Jesus Jones, who burst on the scene in 1991 with the hit singles ‘Right Here Right Now’, ‘International Bright Young Thing’, and ‘Real Real Real’, are back with their first album since 2001 – and a tour to boot.
‘Passages’, due for release in June 2017, will be supported by shows across the country including London’s The 100 Club on 29 June.
“In the time we stopped writing and recording frequently, music has changed (of course), as have the band members themselves,” says singer and songwriter Mike Edwards of the follow-up to ‘London’. “Anything we play live has got to be immediate and visceral, and that way it’s very much like the writing approach of the first two Jesus Jones albums.
“All told, I’m really excited about this album, like I’m excited about this rejuvenating phase in our career. I think it is an album that’s creatively interesting, one that sounds both like Jesus Jones and unlike Jesus Jones in the best ways, and above all it rocks.”
Founded in 1989, Jesus Jones followed the breakout success of their million-selling second album with further ‘90s hits like ‘The Devil You Know’, and appearances at Glastonbury’s Pyramid stage, Wembley Stadium, and to a quarter of a million people in Brazil.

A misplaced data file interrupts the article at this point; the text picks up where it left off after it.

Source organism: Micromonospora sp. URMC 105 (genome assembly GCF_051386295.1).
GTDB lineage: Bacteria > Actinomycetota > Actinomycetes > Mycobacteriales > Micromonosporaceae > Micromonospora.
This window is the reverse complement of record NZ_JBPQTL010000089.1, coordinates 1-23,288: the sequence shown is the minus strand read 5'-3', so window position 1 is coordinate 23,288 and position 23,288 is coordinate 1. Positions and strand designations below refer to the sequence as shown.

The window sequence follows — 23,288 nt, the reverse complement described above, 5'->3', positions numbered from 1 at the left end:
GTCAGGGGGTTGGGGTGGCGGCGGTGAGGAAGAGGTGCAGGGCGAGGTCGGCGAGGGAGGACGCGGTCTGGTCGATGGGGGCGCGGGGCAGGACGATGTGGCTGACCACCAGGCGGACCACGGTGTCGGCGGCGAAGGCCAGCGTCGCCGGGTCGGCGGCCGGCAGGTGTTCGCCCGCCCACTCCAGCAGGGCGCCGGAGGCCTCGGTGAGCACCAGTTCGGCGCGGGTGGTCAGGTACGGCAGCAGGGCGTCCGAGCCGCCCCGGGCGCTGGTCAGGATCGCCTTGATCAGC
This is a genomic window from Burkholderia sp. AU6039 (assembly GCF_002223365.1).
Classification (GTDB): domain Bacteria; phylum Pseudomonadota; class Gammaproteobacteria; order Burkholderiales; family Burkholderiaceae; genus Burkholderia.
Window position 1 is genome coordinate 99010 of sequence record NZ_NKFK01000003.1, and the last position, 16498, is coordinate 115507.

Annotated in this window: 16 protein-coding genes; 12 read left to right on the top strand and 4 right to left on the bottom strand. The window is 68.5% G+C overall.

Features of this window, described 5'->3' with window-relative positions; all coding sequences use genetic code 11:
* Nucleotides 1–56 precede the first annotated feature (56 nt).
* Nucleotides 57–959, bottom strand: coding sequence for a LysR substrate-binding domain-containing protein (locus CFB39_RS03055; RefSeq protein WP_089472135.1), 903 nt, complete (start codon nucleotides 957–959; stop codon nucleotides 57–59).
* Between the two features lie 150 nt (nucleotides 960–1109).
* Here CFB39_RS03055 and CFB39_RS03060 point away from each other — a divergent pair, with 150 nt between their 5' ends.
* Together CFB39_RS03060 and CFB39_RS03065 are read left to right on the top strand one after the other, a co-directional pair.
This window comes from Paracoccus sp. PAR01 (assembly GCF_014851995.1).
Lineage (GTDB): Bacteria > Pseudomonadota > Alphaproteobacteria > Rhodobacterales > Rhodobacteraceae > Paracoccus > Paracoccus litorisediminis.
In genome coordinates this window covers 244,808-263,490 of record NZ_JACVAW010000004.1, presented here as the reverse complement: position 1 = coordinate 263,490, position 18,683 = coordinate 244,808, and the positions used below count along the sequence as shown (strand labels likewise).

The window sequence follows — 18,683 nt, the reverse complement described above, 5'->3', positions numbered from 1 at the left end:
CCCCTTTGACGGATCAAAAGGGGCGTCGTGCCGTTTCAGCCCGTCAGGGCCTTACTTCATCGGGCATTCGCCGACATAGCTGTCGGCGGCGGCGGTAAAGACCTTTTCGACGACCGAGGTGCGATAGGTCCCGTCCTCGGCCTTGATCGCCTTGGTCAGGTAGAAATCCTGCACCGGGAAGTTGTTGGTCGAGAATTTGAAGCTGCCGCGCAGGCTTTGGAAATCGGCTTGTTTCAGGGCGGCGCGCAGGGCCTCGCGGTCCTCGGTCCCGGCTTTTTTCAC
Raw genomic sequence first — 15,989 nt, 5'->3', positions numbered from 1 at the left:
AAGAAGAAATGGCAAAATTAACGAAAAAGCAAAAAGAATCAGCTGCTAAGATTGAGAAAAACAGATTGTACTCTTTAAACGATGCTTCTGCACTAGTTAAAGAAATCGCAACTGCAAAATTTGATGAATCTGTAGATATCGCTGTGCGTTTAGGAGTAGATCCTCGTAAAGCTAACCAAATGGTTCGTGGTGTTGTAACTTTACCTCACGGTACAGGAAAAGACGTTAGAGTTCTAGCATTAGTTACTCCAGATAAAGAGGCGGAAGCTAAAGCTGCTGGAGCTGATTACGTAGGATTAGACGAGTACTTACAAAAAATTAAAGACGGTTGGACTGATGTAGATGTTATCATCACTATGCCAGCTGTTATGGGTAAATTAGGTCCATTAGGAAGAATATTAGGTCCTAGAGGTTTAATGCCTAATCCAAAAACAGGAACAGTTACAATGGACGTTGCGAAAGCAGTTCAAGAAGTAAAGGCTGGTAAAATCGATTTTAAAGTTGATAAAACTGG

However, following the release of ‘London’ in 2001, the band lost momentum.
“We just didn’t have any support structure, so we drifted a little. We would still play occasional shows but we lacked the impetus to do anything beyond that.”
By 2010, Jesus Jones had regained their focus, reissuing their classic albums and returning to the global live scene with a vengeance.
“We had so much fun, every time we played, and we just thought if this is fun, why don’t we do more and then we’ll have more fun? It was all quite simple. We wondered why we’d not done it sooner,” remembers Edwards.
But the band – also featuring Alan Doughty (bass and backing vocals), Jerry DeBorg (guitar and backing vocals), Iain Baker (keyboards, samples, and backing vocals), and Gen (drums and sequences) – needed new songs.
“We’d done everything else, we absolutely felt like a proper band again, but we needed new material to underscore it all,” says Edwards. “Having said that, it’s never as simple as just pulling a new album out of a hat, I had to take it slowly, to convince myself I was still able to produce anything worthwhile.”
By 2016, Edwards had done just that, with the group releasing the successful EPs ‘How’s This Even Going Down’ and ‘Suck It Up’, which led directly to ‘Passages’.
“It’s great to actually see how much people appreciate what you’re doing,” says Edwards. “That gives you the impetus to do more, definitely.”